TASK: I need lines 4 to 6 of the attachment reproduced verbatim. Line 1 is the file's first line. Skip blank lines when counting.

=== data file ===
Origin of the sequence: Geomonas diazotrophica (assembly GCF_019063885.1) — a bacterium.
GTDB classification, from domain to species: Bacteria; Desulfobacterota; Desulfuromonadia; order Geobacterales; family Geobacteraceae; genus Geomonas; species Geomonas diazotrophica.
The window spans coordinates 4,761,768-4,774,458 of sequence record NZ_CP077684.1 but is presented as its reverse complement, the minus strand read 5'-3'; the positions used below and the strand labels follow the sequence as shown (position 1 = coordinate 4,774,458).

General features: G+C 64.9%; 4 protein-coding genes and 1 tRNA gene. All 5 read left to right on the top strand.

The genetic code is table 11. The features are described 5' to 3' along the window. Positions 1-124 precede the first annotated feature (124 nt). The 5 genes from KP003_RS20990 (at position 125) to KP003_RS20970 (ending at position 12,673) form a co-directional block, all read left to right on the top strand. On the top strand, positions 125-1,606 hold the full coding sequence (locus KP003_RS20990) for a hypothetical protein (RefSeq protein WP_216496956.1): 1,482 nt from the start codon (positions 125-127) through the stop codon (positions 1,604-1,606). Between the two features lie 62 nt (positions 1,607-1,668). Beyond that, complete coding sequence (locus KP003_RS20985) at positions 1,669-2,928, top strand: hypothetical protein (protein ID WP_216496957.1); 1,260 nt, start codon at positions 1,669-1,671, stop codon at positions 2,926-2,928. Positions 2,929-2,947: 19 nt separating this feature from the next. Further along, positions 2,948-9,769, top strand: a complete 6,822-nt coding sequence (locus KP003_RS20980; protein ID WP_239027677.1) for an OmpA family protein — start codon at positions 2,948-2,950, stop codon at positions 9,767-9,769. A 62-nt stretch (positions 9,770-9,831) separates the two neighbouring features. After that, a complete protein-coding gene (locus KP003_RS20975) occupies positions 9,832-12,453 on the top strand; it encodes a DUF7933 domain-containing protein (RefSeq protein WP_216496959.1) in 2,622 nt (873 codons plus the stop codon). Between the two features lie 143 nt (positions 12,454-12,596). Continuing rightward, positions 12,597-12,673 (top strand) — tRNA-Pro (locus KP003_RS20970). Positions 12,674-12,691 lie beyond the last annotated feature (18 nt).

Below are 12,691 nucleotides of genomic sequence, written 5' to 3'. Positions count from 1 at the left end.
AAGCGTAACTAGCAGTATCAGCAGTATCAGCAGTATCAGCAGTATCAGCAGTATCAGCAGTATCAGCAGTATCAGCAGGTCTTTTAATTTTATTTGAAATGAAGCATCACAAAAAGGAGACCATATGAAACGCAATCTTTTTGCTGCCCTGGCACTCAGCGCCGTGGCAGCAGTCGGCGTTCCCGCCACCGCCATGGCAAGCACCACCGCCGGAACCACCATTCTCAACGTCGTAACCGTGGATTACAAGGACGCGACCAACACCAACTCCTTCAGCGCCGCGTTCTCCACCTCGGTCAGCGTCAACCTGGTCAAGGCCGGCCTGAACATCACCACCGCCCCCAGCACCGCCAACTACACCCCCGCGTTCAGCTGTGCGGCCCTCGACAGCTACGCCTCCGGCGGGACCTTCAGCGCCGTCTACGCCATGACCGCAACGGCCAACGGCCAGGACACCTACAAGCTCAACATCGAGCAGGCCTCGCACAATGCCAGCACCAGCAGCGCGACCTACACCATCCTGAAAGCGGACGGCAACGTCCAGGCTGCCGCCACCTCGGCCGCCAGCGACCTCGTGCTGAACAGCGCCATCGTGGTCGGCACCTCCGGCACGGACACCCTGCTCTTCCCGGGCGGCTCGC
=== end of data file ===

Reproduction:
General features: G+C 64.9%; 4 protein-coding genes and 1 tRNA gene. All 5 read left to right on the top strand.

The genetic code is table 11. The features are described 5' to 3' along the window. Positions 1-124 precede the first annotated feature (124 nt). The 5 genes from KP003_RS20990 (at position 125) to KP003_RS20970 (ending at position 12,673) form a co-directional block, all read left to right on the top strand. On the top strand, positions 125-1,606 hold the full coding sequence (locus KP003_RS20990) for a hypothetical protein (RefSeq protein WP_216496956.1): 1,482 nt from the start codon (positions 125-127) through the stop codon (positions 1,604-1,606). Between the two features lie 62 nt (positions 1,607-1,668). Beyond that, complete coding sequence (locus KP003_RS20985) at positions 1,669-2,928, top strand: hypothetical protein (protein ID WP_216496957.1); 1,260 nt, start codon at positions 1,669-1,671, stop codon at positions 2,926-2,928. Positions 2,929-2,947: 19 nt separating this feature from the next. Further along, positions 2,948-9,769, top strand: a complete 6,822-nt coding sequence (locus KP003_RS20980; protein ID WP_239027677.1) for an OmpA family protein — start codon at positions 2,948-2,950, stop codon at positions 9,767-9,769. A 62-nt stretch (positions 9,770-9,831) separates the two neighbouring features. After that, a complete protein-coding gene (locus KP003_RS20975) occupies positions 9,832-12,453 on the top strand; it encodes a DUF7933 domain-containing protein (RefSeq protein WP_216496959.1) in 2,622 nt (873 codons plus the stop codon). Between the two features lie 143 nt (positions 12,454-12,596). Continuing rightward, positions 12,597-12,673 (top strand) — tRNA-Pro (locus KP003_RS20970). Positions 12,674-12,691 lie beyond the last annotated feature (18 nt).

Below are 12,691 nucleotides of genomic sequence, written 5' to 3'. Positions count from 1 at the left end.